Sub-Pixel Font Rendering: What is It?

For the past few years I’d heard the term “sub-pixel rendering” in various font and graphics related writings, and wasn’t really sure what the fuss was about. I finally read up on the technology and was surprised to find what a difference it makes in display clarity. The crux of sub-pixel rendering is using the three red, green, and blue elements that make up a single pixel to effectively triple the horizontal resolution of an LCD display. More resolution in the same physical space lets you show more data, and thus render more clearly. Wikipedia’s definition left much to be desired, however Steve Gibson has an outstanding page — and freeware utility — clearly explaining the subject. What doesn’t that guy know?

Know how sub-pixel rendering works, it’s easy to see how it could also be applied to graphics and gaming. Where an edge is computed, the resulting line could be shown more accurately (as far as the human eye is concerned) by rendering with respect to the sub-pixel elements of the display. Of course, the technology doesn’t work nearly as well on CRT displays, but for LCDs, it appears to provide ultra-crisp images and text. I wonder if Apple plans to make use of this awesome technology in the next revision of Mac OS X, or perhaps on the iPod and iPhone displays…

Sub-Pixel Font Rendering: What is It?

6 thoughts on “Sub-Pixel Font Rendering: What is It?

  1. RK says:

    Mac OS X does use sub-pixel rendering of fonts in Quartz; If you’re not seeing it, try adjusting the “Font Smoothing Style” in System Preferenes.


  2. Seems to me that Apple is already using it !

    Open TextMate, open a document with text that you can actually see, open the pref menu, go to ‘Font & Colors’, and in the bottom, uncheck (or check) “Anti Alias”.

    Than you will see that this is exactly what this site talks about.

    Then, if you have got the new Mouse utility from Apple, you are able to zoom on the screen with “command-scroll” and to see for yourself that every single text in Mac OS is written using colored pixels.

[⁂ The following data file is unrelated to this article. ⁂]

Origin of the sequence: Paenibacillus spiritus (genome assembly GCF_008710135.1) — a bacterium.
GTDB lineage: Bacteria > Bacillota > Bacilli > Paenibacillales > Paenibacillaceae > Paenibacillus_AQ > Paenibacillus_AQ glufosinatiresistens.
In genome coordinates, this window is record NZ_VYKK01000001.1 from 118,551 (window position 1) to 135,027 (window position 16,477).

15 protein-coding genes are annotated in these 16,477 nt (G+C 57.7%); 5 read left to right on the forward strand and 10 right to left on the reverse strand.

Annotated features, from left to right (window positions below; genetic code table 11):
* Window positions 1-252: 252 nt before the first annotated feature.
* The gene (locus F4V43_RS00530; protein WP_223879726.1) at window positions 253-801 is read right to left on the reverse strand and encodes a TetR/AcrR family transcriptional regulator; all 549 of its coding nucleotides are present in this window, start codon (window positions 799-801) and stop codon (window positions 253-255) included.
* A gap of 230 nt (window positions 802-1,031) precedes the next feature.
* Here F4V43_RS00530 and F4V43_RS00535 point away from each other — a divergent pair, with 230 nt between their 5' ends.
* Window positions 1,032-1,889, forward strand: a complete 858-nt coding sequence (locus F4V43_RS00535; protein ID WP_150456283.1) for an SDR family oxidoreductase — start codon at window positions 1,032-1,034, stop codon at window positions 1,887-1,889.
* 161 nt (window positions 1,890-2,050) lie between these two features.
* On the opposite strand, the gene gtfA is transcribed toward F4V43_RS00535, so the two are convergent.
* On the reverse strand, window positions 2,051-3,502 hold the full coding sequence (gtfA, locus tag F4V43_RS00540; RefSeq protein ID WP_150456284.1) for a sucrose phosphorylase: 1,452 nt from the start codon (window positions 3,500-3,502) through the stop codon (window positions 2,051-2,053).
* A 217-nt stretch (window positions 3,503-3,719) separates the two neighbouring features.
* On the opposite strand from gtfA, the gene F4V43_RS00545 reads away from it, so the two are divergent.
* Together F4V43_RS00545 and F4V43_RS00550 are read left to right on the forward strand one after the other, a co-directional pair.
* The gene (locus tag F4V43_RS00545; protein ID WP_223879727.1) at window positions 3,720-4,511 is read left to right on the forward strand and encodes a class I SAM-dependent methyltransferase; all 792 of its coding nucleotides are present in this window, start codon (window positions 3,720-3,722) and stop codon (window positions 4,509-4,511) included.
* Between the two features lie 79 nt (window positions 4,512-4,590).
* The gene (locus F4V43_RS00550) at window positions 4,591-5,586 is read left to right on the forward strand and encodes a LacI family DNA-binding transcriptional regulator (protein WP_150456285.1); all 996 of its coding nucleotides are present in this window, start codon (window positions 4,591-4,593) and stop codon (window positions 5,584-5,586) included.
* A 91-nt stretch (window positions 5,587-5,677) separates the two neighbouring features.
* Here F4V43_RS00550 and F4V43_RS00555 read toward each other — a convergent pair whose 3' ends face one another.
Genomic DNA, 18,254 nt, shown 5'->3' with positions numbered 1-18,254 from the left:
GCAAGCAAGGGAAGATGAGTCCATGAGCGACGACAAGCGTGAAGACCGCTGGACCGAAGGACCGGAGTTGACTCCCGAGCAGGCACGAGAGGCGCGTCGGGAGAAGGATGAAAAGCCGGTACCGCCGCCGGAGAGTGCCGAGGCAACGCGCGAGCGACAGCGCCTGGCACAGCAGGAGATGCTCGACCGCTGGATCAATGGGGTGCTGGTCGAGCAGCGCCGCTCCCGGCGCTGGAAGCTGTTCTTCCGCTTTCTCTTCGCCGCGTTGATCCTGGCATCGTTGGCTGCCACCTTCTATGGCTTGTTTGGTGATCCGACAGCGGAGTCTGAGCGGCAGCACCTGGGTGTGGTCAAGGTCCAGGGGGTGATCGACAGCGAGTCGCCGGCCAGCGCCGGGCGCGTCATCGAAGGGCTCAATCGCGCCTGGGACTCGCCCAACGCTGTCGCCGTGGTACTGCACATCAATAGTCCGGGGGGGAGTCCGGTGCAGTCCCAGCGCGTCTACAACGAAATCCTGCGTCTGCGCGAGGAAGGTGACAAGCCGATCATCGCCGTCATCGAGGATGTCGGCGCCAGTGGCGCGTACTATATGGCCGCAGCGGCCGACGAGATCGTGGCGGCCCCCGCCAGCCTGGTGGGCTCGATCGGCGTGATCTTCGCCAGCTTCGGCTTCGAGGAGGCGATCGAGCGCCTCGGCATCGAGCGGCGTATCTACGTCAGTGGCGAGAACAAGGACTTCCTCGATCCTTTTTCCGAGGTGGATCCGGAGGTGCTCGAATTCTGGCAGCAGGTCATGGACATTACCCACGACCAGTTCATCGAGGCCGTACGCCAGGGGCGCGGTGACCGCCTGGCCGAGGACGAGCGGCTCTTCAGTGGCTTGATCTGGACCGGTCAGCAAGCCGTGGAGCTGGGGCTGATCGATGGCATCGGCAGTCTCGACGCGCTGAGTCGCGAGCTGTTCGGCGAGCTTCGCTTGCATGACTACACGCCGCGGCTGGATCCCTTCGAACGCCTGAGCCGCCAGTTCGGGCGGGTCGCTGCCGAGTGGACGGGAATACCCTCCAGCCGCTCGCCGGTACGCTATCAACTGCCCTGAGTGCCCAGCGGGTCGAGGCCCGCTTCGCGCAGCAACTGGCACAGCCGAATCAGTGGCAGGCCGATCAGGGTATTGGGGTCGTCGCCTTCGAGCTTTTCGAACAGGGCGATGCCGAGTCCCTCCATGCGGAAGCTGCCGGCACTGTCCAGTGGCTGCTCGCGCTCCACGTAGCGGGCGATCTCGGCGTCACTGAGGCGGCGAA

3. Russ says:

    It’s already in Mac OS X 10.4.

    If you look in the Display preferences you’ll find the option. I think they call it font smoothing and you can select between CRT/LCD/Auto.


  4. Wow, I never knew that the “best for Flat Panel” font smoothing style was actually sub-pixel rendering! What I found most surprising, though, is that I don’t prefer it over “Standard – best for CRT,” which is plain old anti-aliasing. Take a look at this comparison image I put up on Flickr to see the difference between the two. While the screenshot can’t do justice for the crispness of sub-pixel rendering (it doesn’t capture the actual sub-pixels!), you will notice that the sub-pixel rendered text looks much bolder than the anti-aliased text. For that reason, I choose “best for CRT” whenever I configure a new Mac (LCD or CRT). I find that it’s simply more pleasing to my eye than a pseudo-bold font. I’m not sure if it’s the extra little colored blips around the edges of text that make it seem bolder or the relatively “large” pixels of my PowerBook compared to a high density LCD.

    One thing is for sure — more pixels per inch in LCDs really makes a difference, sub-pixel rendering or not. Comparing my LCD to that of a MacBook Pro, I found that LCD manufacturers packed in only about 50 more pixels horizontally, but 160 vertically, making up for the fact that sub-pixel rendering only works horizontally.

    Thanks for the insight and comments, guys!


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